The work of a Discipleship Pastor is significant to the development of and ministry in any New Testament Church. Churches employ a discipleship pastor to guide the church in developing and maintaining a comprehensive strategy as well as enlist and equip disciple making leaders.
The Discipleship Pastor must respect the position and responsibility of the lead or senior pastor. He must develop a mature, productive, supportive relationship with the pastor based on mutual respect. He must also create a work environment in which other discipleship ministry staff and lay leaders feel secure, successful, and productive in their service. He or she accomplishes this task by being knowledgeable, supportive, and appreciative of their position and work.
Qualifications for a Discipleship Pastor include a sense of divine call, a desire to lead people to a saving relationship with Jesus Christ, a deep abiding love for and ability to get along with all people, a growing faith characterized by personal Bible study and prayer, commitment to Bible-teaching organizations, attention to detail, ability to enlist volunteer leaders and delegate authority, and a knowledge of church organization.
The work of a Discipleship Pastor is multifaceted. The work of the discipleship pastor focuses on four areas: strategy, leadership development, organizational administration and congregational ministry.
As a strategies the Discipleship Pastor is usually responsible for leading the church in both spiritual and numerical growth. This includes the following tasks: creating new small groups, facilitating new-member assimilation, projecting needed physical facilities and meeting spaces, and leading short-term and long-range planning processes.
As leadership development coordinator, the Discipleship Pastor is responsible for the enlistment and training of staff and volunteers in the discipleship ministry of the church. This includes the following tasks: anticipating learner needs, selecting and evaluating curriculum materials, identifying church member’s gifts and skills, securing teaching resources, knowing age-group teaching/learning processes, and evaluating the spiritual growth of members.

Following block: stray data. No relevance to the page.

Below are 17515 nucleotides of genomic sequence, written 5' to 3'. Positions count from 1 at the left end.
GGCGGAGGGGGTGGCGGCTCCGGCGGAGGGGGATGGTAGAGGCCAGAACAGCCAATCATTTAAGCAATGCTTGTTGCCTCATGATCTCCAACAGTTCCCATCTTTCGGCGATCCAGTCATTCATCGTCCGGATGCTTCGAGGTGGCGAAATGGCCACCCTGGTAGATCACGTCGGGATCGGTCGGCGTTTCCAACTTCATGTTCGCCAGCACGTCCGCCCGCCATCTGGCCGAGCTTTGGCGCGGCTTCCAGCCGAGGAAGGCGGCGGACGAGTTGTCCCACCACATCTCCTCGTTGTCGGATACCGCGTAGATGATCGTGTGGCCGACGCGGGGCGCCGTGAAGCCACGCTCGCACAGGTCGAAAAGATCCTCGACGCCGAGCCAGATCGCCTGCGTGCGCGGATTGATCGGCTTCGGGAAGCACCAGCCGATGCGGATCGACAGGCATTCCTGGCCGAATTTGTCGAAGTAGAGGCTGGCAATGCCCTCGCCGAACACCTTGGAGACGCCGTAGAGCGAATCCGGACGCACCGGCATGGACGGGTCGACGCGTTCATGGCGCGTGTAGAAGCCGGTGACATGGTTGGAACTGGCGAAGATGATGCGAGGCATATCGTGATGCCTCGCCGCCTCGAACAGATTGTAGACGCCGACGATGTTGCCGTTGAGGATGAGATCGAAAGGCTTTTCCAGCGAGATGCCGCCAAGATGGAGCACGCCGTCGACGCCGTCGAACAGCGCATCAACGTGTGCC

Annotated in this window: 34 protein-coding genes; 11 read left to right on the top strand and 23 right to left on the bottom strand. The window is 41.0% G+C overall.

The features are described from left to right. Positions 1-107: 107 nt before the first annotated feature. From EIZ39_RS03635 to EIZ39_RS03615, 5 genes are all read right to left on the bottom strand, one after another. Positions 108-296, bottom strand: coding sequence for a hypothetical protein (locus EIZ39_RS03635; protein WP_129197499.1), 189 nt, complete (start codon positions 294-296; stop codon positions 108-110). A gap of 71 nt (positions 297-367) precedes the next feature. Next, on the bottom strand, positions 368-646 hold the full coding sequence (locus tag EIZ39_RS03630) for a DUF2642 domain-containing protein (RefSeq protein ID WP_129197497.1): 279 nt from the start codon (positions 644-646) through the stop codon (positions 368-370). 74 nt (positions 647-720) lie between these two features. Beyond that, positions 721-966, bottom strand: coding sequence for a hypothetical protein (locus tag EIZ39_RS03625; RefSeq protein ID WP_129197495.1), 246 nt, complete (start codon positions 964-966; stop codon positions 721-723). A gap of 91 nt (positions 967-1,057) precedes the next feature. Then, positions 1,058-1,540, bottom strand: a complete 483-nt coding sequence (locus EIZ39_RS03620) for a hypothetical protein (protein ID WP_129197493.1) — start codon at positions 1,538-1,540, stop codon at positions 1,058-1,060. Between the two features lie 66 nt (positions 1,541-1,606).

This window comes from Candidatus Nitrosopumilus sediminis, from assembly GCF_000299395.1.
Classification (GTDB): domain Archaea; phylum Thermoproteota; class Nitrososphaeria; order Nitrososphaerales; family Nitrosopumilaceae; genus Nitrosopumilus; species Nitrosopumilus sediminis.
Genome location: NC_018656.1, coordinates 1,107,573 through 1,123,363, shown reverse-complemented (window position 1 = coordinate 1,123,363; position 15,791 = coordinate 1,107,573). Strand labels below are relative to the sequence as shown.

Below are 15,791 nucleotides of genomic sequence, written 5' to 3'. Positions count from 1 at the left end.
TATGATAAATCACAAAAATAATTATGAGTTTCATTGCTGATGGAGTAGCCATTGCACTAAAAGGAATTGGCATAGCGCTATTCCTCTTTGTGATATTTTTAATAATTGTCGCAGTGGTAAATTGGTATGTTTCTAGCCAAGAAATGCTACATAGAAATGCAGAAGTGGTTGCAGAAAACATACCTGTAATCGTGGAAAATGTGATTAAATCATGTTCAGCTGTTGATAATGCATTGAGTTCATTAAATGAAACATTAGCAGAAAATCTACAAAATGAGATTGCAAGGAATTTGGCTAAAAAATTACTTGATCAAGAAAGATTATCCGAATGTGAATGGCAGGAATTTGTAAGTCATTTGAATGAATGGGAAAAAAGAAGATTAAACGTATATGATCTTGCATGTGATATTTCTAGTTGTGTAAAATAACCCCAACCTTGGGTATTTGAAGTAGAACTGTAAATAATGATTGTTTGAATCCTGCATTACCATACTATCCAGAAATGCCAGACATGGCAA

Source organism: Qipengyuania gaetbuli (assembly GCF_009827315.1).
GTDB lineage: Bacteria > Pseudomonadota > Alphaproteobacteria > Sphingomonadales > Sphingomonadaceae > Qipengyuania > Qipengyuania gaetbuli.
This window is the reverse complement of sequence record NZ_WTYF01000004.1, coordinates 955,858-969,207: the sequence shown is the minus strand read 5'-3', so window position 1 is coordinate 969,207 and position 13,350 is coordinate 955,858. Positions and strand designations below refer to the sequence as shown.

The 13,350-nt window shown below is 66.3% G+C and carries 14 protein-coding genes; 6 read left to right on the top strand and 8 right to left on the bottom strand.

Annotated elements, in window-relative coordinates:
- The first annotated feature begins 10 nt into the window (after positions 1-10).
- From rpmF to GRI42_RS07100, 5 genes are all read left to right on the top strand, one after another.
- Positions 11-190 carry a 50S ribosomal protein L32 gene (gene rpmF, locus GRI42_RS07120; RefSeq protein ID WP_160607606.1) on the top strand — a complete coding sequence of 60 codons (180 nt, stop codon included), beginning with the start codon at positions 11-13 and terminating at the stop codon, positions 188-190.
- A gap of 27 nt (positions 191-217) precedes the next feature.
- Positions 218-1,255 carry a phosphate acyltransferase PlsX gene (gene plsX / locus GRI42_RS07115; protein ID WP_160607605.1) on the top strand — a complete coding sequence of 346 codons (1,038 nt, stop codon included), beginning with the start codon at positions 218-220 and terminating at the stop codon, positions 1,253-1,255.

As organizational administrator the Discipleship Pastor is responsible for overseeing age group discipleship and small group ministries. This includes the following tasks: working with staff; assessing church members’ skills and gifts; enlisting and equipping lay leaders and volunteers; mobilizing members toward a common purpose and goals, requesting and managing budget funds; leading in setting goals; and evaluating programs and organizational effectiveness.
As minister the Discipleship Pastor takes on the role of a ministering servant. This includes the following tasks: counseling, visiting hospitals, aiding in worship services, and preforming other services as delegated by the pastor.
Preparation for ministry is a lifelong process. While education is not confined to the classroom, a Discipleship Pastor’s leadership and ministry skills can be enhanced through formal education. A high-school diploma is essential. Studies in sociology, psychology, Bible, time management, human develop and educational methodologies are beneficial. A liberal arts degree provides a broad base of education that will be useful in meeting the challenge of the variety of responsibilities assigned to a Discipleship Pastor. Formal and/or informal study of small group and disciple making principles and practices is imperative for success. Additional study at a Southern Baptist seminary develops needed discipline through arduous study, refines strategic planning skills, problem-solving skills, and provides a broad base of Bible knowledge that engenders confidence in a minister, exposes new fields of ministry, provides opportunities for fellowship and affirmation, and acquaints the Discipleship Pastor with Southern Baptist polity and resources.
As Southern Baptists continue to emphasize evangelism and missions and remain committed to establishing new churches, the demand for Discipleship Pastors is on the rise. History has taught us that where there is a vibrant, alive, growing, maturing religious movement, a discipleship process must be created and maintained to guide new believers. As churches grow numerically, the need for individuals to direct the disciple making process and a church’s ministry becomes more apparent. Increased demands on the pastor’s time for counseling, sermon preparation, and ministry service will also magnify the need.
Persons are selected for the position of Discipleship Pastor by pastoral recommendation independent of or in conjunction with the recommendation of a personnel or staff search committee. Search committees often-learn of prospects by requesting names from church members, college and seminary placement offices, and association and state convention offices.
The skills and qualities required of a discipleship pastor may also qualify them to serve as a consultant in associational, state convention, and denomination departments; or as a staff coordinator in larger, metropolitan churches. As a church’s ministries growing number and scope new discipleship related ministries emerge and require additional staff such as age-group ministers specializing in ministry to preschoolers, children, youth, young adults, senior adults, single adults, and college students. These leaders become “Discipleship Pastors” to a particular segment of a church’s population. Some congregations are adopting alternative titles to describe the foundational work of the Discipleship Pastor with other functional positions such as “Small groups Pastor” or “Family Ministry Pastor.”